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I need to find units and zero divisors in $\mathbb{Q}[x]/{(x^2-1)}$.

I don't know how to start... I know that all elements in $\mathbb{Q[x]}/{(x^2-1)}$ are polynomials $p(x)= ax+b$ like $0, 1, x ,x+1$. Is there any way to find all elements in $\mathbb{Q[x]}/{(x^2-1)}$?

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  • $\begingroup$ Write out $(f(x) + (x^2-1))(g(x) + (x^2-1)) = 0 + (x^2-1)$ and start using what you know about ideals... $\endgroup$
    – Randall
    Commented Jun 3, 2023 at 20:07
  • $\begingroup$ Zerodivisors: $a(x\pm1)$. Units: $ax+b$ with $b\ne\pm a$. (As one can see the two sets form a partition of the ring.) $\endgroup$
    – user26857
    Commented Jun 5, 2023 at 19:52
  • $\begingroup$ Remember that elements of this ring are not polynomials. They are equivalence classes. $\endgroup$ Commented Jun 5, 2023 at 20:32

1 Answer 1

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You should also know how addition and multiplication work in $\mathbb{Q[x]}/{(x^2-1)}$: you do them as you would in $\mathbb{Q[x]}$ but remember that $x^2-1=0$.

Two polynomials $f,g$ are going to be zero divisors if $f(x)g(x)=0$. For instance, $(x-1)(x+1)=x^2-1=0$. Can you characterise all of the possible polynomials that equal 0?

Two polynomials $f,g$ are going to be units if $f(x)g(x)=1$. Think similarly to the above, and this time $1=x^2=2x^2-1=\cdots$.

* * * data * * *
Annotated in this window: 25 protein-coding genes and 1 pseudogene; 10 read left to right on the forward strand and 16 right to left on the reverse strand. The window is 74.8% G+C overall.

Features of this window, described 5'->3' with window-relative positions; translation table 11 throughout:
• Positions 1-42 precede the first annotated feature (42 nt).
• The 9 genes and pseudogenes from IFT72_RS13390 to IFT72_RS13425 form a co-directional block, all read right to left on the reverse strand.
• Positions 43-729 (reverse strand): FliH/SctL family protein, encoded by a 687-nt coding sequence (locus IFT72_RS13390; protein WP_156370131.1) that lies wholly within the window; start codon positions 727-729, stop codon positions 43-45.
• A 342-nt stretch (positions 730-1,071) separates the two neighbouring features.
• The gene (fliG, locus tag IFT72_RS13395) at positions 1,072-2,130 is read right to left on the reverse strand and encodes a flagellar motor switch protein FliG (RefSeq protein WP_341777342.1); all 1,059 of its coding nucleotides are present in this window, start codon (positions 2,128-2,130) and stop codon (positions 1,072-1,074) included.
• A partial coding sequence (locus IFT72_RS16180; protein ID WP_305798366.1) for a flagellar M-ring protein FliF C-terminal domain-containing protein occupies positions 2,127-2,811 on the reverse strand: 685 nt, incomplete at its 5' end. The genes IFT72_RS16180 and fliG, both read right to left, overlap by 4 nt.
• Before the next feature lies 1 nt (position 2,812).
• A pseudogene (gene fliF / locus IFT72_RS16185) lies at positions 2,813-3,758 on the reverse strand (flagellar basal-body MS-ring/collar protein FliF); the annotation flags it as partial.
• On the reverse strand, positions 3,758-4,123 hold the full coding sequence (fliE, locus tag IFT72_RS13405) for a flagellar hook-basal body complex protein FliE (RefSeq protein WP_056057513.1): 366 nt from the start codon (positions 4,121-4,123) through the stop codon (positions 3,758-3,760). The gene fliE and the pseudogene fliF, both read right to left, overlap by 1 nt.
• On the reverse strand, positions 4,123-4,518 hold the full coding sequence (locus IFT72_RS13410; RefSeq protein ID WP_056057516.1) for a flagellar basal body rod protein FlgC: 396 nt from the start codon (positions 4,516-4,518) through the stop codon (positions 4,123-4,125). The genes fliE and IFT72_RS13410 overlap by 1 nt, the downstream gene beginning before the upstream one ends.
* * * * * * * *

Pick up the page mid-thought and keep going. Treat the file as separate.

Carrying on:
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  • $\begingroup$ Two polynomials f,g are going to be zero divisors if $f(x)g(x)$ is a multiple of $x^2-1$. I have two cases: 1) $f(x) = (ax+b)(x+1) = ax^2+(a+b)x+b$ and $g(x) = (cx+d)(x-1)=cx^2+(d-c)x-d$ 2)$f(x)=(ax+b)(x^2-1)=ax^3-ax+bx^2$ and $g(x)$ is a polynomial $\in \mathbb{Q[x]}$...it's right? $\endgroup$
    – jontao
    Commented Jun 3, 2023 at 20:51
  • $\begingroup$ @jontao in case (2), you just have $f(x)=0$ because $x^2-1=0$ and anything times 0 equals 0. Case (1) is true. If you want, you can rewrite $f$ and $g$ as linear functions using $x^2=1$, where you'll hopefully notice that $f(x)=r(x+1)$ for some $r\in \mathbb{Q}$ (and for $g$...?) $\endgroup$
    – A.M.
    Commented Jun 5, 2023 at 21:01

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